"She's going to be stuck with this the rest of her life. She's going to have to monitor her credit for the rest of her life. She's even thought of changing her name. It's life-changing," said the woman's mother, speaking about the bills racked up in her daughter's name.

"We were wondering who can do that? What do they look like? How do they pass for her?"

The family has asked to not be identified, due to the privacy breaches they've already suffered and the fact no arrests have been made. They provided CBC News with dozens of documents outlining the apparent identity theft.

See:  Capital One data breach shows why it shouldn’t be a tech company that does banking

The whole family banks with Desjardins and were notified in June that each of their personal information had been stolen as part of a data breach affecting all 4.2 million members of the Quebec-based credit union — considered to be one of the largest corporate data thefts in Canadian history.

That same month, a series of loans and purchases were made by someone using the daughter's identity.

Condo address as link?

The family reached out to CBC News after our investigation last month revealed that a Toronto woman named Deborah Oguntoyinbo is facing more than 50 fraud-related charges, allegedly involving the stolen identities of some 20 women.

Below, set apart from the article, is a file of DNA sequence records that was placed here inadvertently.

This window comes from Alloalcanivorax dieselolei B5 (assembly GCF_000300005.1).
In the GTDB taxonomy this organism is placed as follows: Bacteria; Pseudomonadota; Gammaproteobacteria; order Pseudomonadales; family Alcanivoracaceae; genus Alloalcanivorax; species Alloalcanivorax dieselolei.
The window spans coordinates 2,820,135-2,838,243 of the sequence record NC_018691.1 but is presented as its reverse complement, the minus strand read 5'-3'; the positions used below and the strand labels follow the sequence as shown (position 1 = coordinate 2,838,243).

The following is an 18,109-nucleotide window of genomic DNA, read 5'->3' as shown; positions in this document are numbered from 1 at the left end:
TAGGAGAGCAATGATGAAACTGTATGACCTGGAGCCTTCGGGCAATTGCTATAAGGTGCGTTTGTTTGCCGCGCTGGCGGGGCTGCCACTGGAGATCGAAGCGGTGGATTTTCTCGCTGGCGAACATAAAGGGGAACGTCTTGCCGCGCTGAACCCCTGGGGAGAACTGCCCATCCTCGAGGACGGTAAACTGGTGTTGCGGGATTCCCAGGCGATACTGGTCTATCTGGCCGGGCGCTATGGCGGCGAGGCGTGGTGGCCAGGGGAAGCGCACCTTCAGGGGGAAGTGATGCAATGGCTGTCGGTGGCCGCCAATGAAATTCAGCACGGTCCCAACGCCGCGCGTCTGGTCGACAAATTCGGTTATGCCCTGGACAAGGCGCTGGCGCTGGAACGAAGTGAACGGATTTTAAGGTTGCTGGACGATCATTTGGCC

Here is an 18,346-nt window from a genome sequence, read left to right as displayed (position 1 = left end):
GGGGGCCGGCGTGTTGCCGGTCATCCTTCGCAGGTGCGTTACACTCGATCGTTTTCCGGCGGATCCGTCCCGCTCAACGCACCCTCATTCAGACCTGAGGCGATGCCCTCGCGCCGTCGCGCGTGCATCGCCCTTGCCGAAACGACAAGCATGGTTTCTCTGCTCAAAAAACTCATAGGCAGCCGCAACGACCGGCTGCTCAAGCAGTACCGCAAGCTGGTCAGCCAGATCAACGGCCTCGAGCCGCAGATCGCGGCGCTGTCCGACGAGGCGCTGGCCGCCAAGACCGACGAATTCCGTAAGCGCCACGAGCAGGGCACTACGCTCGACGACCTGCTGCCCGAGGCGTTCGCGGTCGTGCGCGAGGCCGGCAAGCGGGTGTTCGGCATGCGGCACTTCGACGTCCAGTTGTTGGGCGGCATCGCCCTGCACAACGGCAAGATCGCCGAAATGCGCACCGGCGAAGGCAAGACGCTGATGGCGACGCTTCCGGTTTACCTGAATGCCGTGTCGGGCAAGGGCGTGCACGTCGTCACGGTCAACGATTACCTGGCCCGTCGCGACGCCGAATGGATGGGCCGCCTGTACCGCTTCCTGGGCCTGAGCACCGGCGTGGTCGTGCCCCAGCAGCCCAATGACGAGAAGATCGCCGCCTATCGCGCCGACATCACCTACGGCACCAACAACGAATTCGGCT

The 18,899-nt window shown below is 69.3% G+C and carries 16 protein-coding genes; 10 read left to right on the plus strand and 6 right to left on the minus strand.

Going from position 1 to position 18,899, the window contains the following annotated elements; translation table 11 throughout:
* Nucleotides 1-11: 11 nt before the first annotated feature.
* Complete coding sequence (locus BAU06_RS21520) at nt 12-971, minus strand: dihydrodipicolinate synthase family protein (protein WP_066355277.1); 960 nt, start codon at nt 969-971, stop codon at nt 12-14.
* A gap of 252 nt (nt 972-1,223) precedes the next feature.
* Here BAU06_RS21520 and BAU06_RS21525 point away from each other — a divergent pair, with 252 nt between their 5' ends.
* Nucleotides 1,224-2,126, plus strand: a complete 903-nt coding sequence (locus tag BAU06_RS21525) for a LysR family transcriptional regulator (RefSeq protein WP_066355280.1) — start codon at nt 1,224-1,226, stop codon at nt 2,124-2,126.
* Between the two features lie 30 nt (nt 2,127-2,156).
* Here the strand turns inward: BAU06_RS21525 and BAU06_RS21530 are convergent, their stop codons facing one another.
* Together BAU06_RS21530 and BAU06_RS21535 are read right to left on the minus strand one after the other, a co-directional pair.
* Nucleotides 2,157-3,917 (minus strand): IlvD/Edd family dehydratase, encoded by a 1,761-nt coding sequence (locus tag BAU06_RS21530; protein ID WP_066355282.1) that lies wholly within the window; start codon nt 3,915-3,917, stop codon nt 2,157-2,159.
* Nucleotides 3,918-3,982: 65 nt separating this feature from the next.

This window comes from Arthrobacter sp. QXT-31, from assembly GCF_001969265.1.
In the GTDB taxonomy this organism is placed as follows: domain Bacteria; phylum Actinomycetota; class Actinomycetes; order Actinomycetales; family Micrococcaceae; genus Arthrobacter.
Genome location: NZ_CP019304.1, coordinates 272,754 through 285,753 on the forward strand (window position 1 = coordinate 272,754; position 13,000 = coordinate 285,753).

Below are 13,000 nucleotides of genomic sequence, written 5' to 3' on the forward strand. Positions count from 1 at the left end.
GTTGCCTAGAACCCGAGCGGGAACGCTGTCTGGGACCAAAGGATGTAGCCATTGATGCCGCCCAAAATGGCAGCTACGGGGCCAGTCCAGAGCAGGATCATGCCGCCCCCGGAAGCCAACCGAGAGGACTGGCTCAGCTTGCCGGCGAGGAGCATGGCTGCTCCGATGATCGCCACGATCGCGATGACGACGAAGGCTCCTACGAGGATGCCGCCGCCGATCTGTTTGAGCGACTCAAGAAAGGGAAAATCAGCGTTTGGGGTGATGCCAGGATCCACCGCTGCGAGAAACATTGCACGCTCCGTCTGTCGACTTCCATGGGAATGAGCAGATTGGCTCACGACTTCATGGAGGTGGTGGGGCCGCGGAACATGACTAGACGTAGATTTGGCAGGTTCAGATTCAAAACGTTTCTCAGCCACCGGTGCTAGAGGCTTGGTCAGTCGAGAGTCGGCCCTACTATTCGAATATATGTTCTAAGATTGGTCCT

She was previously living in a 22nd-floor condo unit at 50 Forest Manor Rd. in Toronto.

The northern Ontario family says they've learned that whoever stole their daughter's identity fraudulently purchased auto insurance in her name using the same Toronto condo address.

CBC has also since uncovered information that shows Oguntoyinbo rented the condo using an identity stolen from yet another woman.

Oguntoyinbo has been convicted of more than a dozen fraud-related charges and is currently facing more than 50 additional charges in Toronto, as well as in the nearby York, Peel and Halton regions.

See:  Black Friday, data concerns, online sales: 5 killer stats